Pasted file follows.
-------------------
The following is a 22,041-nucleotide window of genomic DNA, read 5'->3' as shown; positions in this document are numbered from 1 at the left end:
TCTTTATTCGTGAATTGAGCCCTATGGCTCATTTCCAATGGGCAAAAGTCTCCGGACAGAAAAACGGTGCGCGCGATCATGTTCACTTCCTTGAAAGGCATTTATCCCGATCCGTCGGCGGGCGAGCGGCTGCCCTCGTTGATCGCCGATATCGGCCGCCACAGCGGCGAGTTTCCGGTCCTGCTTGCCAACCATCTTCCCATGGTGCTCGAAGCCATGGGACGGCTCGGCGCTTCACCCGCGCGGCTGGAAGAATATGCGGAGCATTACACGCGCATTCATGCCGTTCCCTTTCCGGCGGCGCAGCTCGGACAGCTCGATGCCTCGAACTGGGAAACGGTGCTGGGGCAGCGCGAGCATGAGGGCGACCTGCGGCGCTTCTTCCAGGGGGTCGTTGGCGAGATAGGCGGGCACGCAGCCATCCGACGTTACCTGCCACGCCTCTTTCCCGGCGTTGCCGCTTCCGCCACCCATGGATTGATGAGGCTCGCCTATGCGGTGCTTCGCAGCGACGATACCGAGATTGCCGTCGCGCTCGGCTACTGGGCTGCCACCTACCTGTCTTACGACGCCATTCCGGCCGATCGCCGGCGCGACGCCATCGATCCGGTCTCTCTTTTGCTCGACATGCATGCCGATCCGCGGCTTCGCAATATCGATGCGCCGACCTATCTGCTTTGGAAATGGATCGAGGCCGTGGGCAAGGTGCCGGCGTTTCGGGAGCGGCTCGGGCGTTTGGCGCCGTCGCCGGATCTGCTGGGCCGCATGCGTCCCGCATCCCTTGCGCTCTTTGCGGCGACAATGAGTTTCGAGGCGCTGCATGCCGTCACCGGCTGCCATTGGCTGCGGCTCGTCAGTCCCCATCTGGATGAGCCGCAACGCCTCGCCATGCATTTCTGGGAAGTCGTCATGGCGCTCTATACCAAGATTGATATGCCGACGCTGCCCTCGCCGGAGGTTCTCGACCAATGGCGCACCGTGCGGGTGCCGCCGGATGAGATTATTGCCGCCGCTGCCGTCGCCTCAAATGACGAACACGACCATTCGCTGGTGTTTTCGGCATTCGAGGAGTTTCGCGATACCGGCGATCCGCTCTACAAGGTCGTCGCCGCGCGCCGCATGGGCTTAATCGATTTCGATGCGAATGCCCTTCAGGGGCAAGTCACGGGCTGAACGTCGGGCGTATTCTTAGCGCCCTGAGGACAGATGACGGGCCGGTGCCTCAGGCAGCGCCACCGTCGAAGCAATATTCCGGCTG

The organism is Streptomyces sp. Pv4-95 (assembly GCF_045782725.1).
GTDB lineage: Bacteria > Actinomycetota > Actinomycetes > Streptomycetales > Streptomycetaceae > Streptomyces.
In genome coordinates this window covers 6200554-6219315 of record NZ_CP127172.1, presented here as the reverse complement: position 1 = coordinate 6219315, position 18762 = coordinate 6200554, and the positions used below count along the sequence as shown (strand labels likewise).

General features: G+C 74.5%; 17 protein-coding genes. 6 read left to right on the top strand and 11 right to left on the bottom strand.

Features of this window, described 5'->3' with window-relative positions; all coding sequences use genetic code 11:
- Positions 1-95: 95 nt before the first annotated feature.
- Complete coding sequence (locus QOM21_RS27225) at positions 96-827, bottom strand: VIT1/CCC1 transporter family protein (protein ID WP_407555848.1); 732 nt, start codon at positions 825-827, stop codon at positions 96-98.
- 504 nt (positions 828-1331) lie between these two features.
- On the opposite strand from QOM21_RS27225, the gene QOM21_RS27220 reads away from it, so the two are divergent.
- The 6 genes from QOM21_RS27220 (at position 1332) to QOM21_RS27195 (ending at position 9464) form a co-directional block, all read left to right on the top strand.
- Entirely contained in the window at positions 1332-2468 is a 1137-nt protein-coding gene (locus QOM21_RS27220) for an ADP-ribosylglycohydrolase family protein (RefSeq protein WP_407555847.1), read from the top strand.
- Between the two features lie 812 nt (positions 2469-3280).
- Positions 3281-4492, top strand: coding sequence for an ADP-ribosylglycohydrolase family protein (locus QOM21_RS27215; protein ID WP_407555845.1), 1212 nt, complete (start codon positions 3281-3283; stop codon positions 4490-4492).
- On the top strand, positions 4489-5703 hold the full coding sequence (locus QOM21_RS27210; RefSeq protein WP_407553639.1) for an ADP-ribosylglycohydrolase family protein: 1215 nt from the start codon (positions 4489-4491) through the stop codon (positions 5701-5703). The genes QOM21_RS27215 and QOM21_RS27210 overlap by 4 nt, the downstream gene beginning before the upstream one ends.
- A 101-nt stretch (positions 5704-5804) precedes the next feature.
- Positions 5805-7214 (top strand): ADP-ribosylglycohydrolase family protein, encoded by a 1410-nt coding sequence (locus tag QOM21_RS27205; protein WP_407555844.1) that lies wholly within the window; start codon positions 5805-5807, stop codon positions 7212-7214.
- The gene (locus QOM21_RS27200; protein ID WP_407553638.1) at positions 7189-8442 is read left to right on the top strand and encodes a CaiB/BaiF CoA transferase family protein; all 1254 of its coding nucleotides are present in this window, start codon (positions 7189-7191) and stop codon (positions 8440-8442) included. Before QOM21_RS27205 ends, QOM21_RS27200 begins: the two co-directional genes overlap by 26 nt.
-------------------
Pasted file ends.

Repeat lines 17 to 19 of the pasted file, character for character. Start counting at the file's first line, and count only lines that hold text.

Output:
- A 101-nt stretch (positions 5704-5804) precedes the next feature.
- Positions 5805-7214 (top strand): ADP-ribosylglycohydrolase family protein, encoded by a 1410-nt coding sequence (locus tag QOM21_RS27205; protein WP_407555844.1) that lies wholly within the window; start codon positions 5805-5807, stop codon positions 7212-7214.
- The gene (locus QOM21_RS27200; protein ID WP_407553638.1) at positions 7189-8442 is read left to right on the top strand and encodes a CaiB/BaiF CoA transferase family protein; all 1254 of its coding nucleotides are present in this window, start codon (positions 7189-7191) and stop codon (positions 8440-8442) included. Before QOM21_RS27205 ends, QOM21_RS27200 begins: the two co-directional genes overlap by 26 nt.